Janet Peckinpaugh is no Linda McMahon
It's been quite a year for Connecticut Republicans, who today will consider nominating a candidate for Senate who has a big boat named Sexy Bitch and a candidate for the 2nd District House seat who promotes herself for advertising voice-overs as the "Sexy, Girl Next Door."
And I thought it was Democrats who have all the fun.
Former TV news anchor Janet Peckinpaugh, who also says in a promotional listing on a voice-over website that her range of accents and impersonations includes "British, Southern, Sexy, Loving, Romantic," strikes me as an odd choice to put up as a candidate for Congress.
My professional bias is that local television news anchors are more actors than journalists, reading what's put in front of them. Indeed, Peckinpaugh, who is 59, admitted to childhood dreams of being an actress when she took a part last year in a new play at the Katharine Hepburn Cultural Arts Center in Old Saybrook.
Maybe she's thinking of a congressional campaign as just another new role to play.
I know it's the year of candidates who have no political experience, but these political newbies are supposed to have accomplished something important in their earlier careers. Linda McMahon, of course, made all those millions she's been spending on, among other things, opposition research.
Peckinpaugh, on the other hand, has apparently been in somewhat of a financial bind in recent years.
She said in a television interview about her sudden and surprise candidacy that she has been reluctant, because of the recession, to hire even one employee for the video production company she started after leaving television.
Her Tudor-style mini-mansion in West Hartford went into foreclosure last year over an alleged default on a loan, a lawsuit that Wachovia Mortgage eventually dropped when the house was sold. Peckinpaugh also settled a 5-year-old lawsuit she brought against the former owner of the house, in which she claimed there were problems with the roof, foundation and drains that were not disclosed when she bought it for $785,000.
I was surprised about the foreclosure, given that Peckinpaugh was awarded an astonishing $8.3 million in 1999, when a jury found that, when the CBS station in Hartford failed to renew her contract, it had discriminated against her on the basis of her sex and retaliated against her for claiming sexual harassment by her one-time co-anchor, Al Terzi, whom she accused of trying to deep kiss her after a fundraising telethon.
I asked Peckinpaugh this week: Where did all that money go?
It turns out the judge cut the original jury award in half, and Peckinpaugh eventually settled with the TV station owners, who appealed, for even less money, she said.
Some went for legal fees. And some went, she complained, to pay taxes.
She said the foreclosure was the result of the real estate market meltdown. She bought a smaller house in Essex, where she lives now, and was unable to sell the one in West Hartford. She said she thinks she was also in arrears on some property taxes for about six months.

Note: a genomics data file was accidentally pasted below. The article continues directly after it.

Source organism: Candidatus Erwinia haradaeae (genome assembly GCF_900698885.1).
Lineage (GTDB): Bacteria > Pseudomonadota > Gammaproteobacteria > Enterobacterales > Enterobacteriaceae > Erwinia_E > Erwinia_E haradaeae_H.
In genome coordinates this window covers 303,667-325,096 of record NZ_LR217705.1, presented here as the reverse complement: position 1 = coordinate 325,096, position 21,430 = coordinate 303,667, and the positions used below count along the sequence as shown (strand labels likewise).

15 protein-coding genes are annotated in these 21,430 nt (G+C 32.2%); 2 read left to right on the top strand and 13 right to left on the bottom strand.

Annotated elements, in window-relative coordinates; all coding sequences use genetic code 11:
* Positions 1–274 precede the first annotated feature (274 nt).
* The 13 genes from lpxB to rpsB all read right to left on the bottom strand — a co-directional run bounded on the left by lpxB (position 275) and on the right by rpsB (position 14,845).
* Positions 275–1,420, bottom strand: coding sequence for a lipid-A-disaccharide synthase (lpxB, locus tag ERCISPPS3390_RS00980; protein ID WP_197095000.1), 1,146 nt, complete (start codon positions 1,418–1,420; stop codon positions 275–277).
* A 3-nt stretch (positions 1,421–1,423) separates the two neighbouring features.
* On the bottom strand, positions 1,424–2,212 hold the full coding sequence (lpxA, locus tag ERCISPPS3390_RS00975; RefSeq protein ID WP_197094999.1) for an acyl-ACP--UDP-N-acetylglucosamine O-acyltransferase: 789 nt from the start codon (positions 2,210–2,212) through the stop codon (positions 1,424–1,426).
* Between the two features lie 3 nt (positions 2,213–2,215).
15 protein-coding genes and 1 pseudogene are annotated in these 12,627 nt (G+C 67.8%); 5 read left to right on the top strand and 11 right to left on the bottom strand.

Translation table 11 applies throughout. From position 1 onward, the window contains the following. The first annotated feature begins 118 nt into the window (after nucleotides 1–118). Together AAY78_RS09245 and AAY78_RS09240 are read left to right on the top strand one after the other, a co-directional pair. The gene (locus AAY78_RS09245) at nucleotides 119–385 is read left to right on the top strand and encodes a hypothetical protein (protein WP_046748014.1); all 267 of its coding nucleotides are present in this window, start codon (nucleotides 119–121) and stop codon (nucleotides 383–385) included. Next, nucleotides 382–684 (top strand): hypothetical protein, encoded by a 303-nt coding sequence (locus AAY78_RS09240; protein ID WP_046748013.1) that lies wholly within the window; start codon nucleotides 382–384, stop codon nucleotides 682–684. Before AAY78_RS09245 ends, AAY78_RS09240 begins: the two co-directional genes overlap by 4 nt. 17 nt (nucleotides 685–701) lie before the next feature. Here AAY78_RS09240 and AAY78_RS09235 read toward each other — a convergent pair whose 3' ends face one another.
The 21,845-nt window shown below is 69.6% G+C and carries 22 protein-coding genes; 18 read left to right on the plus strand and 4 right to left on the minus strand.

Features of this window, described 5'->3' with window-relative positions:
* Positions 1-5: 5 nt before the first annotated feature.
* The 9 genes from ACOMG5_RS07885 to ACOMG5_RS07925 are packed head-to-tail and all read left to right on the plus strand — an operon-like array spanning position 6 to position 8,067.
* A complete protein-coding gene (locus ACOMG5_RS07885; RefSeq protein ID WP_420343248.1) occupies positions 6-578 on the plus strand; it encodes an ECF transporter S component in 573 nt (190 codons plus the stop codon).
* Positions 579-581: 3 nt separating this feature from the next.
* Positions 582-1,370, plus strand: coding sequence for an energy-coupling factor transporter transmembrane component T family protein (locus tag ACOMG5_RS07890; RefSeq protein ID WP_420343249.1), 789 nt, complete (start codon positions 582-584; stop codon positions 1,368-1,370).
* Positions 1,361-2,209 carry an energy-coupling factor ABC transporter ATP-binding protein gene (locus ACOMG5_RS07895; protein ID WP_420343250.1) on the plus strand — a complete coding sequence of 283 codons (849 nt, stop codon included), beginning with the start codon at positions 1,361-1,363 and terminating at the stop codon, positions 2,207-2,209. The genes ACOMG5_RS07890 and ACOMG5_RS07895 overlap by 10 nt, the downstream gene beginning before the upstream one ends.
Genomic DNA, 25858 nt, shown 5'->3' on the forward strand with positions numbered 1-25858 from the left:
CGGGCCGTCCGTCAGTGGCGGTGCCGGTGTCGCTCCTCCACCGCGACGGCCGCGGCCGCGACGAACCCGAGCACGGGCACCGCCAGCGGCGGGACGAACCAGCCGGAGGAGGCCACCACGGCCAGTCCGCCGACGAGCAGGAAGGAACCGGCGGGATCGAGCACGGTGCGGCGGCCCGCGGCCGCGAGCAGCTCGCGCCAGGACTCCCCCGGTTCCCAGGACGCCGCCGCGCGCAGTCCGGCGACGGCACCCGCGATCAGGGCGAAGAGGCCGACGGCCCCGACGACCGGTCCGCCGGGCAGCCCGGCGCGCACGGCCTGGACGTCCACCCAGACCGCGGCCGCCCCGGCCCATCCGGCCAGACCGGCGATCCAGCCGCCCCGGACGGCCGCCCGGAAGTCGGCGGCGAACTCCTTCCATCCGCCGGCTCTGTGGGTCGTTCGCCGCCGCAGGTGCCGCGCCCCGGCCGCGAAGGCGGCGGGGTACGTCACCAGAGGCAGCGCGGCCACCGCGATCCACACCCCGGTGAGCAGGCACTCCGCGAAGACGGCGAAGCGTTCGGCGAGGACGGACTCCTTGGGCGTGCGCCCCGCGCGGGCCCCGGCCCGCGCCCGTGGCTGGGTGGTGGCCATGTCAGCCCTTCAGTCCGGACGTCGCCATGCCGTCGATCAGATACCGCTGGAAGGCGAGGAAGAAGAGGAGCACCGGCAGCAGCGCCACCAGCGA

"I think I'm very much like a lot of other people in Connecticut," she said. "I lost all the money I put into that house."
It is interesting that Peckinpaugh got personally ensnared in the housing crisis, because she's already taken a lot of criticism for an infomercial she did for Lend America, a mortgage company that was eventually shut down for fraud.
She played a television news anchor in the sleazy ad - shamelessly trading off her reputation with television viewers - which any sensible person might have seen as an attempt to bilk innocent homeowners.
In defending it recently, she noted that "Barney Frankel" didn't know at the time there was a problem with the mortgage company either. That's Barney Frank, House Financial Services Committee chairman, Ms. Peckinpaugh,
The most astonishing thing Peckinpaugh has said in front of a camera since announcing her run is that she forgot whom she voted for in the 2nd District race in 2008. Really? Forgot?
When I asked her about that this week she changed her answer and said she doesn't think she has to say, that her vote is her business. Really? She won't say whether she voted for or against the congressman she wants to run against this year.
Peckinpaugh's emergence as a Republican for this election so startled one of her former television colleagues, Mark Davis of WTNH, that he mentioned in his news report that he and others who used to work with her were surprised to learn she's a Republican.
On her fresh political slate, Peckinpaugh has already written a lot of old Republican positions. She's against eliminating Don't Ask, Don't Tell. She would have voted against the financial bailout. She wouldn't have voted for health care reform as passed by Congress.
She thinks there's no need for immigration reform. Everything's fine with that, thank you.
I wonder if, as a candidate, Peckinpaugh will require all the perks she once enjoyed as a star anchor, daily hairdressing visits to the salon of her choice, a wardrobe allowance and monthly sessions with a makeup consultant.
And I wonder if voters will remember her sizzle years as star anchor or the television career decline, when she ended up in the early morning anchor slot, the TV news graveyard.
When her contract wasn't renewed, the snub she sued over, a marketing study commissioned by the station had concluded that viewers found her to be unprofessional: "silly, goofy," according to documents aired in the lawsuit.
Nevertheless, Peckinpaugh says she's had a lot of luck in phone calls this week with Republican convention delegates, saying she expects to have at least enough support today to win the right to wage a primary.
Maybe the delegates like talking to the sexy girl next door.
This is the opinion of David Collins.
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